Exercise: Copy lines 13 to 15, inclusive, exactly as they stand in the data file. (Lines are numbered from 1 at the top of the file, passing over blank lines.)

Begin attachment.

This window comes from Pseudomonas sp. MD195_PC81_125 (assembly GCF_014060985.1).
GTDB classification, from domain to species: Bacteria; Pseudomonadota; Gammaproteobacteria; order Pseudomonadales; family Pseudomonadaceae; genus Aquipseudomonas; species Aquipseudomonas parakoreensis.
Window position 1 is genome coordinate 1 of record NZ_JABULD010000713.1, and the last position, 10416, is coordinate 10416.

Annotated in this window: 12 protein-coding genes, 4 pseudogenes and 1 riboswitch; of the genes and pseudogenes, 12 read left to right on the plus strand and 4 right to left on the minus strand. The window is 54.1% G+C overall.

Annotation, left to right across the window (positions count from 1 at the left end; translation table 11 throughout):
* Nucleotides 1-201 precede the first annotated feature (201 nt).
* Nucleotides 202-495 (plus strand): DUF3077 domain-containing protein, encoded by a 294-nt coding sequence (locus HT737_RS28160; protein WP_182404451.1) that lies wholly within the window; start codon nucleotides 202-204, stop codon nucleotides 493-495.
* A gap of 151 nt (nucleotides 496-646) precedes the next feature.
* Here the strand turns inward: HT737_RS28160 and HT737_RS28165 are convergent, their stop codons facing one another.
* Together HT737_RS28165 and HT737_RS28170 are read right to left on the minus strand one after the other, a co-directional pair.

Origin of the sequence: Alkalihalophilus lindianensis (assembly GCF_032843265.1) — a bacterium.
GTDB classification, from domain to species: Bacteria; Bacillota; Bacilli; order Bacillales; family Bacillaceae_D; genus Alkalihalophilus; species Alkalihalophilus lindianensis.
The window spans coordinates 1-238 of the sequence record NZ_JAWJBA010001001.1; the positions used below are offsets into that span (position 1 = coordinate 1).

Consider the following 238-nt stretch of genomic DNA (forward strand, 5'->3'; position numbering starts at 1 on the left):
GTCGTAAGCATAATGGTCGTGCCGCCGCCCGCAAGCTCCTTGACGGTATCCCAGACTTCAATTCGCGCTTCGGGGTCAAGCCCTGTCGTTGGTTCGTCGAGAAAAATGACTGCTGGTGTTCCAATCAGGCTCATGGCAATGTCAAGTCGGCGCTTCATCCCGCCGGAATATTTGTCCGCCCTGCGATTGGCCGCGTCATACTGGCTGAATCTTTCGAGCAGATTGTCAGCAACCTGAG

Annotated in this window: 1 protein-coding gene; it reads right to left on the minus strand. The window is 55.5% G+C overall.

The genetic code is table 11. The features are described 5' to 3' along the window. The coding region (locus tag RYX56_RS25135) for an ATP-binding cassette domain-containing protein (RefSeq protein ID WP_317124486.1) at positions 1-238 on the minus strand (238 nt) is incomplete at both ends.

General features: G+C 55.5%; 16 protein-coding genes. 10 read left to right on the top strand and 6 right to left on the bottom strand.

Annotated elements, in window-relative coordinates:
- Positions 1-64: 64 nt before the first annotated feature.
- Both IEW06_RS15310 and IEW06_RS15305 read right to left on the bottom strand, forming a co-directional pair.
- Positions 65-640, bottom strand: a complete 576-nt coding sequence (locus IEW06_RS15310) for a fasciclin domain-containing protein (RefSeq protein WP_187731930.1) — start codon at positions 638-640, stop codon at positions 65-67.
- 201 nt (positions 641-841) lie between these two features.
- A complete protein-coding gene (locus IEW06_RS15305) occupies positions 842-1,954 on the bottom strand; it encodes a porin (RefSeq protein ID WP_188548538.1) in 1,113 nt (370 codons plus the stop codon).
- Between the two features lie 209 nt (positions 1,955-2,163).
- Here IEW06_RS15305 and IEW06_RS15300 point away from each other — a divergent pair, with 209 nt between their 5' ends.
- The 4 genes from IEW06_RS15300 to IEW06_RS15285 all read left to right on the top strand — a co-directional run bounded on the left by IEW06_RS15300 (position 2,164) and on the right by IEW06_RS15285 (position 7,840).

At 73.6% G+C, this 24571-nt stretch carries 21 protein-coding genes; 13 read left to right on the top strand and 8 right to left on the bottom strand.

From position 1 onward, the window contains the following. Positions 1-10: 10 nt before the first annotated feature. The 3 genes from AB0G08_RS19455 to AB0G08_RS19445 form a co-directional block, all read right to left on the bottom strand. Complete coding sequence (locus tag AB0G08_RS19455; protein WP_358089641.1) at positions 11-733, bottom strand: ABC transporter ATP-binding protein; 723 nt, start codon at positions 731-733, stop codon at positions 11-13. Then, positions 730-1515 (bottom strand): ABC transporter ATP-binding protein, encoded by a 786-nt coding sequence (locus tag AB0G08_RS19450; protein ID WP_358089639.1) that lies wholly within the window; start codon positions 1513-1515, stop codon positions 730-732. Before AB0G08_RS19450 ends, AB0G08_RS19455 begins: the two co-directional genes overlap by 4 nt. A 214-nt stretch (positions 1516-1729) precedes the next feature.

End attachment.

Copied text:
The window spans coordinates 1-238 of the sequence record NZ_JAWJBA010001001.1; the positions used below are offsets into that span (position 1 = coordinate 1).

Consider the following 238-nt stretch of genomic DNA (forward strand, 5'->3'; position numbering starts at 1 on the left):
GTCGTAAGCATAATGGTCGTGCCGCCGCCCGCAAGCTCCTTGACGGTATCCCAGACTTCAATTCGCGCTTCGGGGTCAAGCCCTGTCGTTGGTTCGTCGAGAAAAATGACTGCTGGTGTTCCAATCAGGCTCATGGCAATGTCAAGTCGGCGCTTCATCCCGCCGGAATATTTGTCCGCCCTGCGATTGGCCGCGTCATACTGGCTGAATCTTTCGAGCAGATTGTCAGCAACCTGAG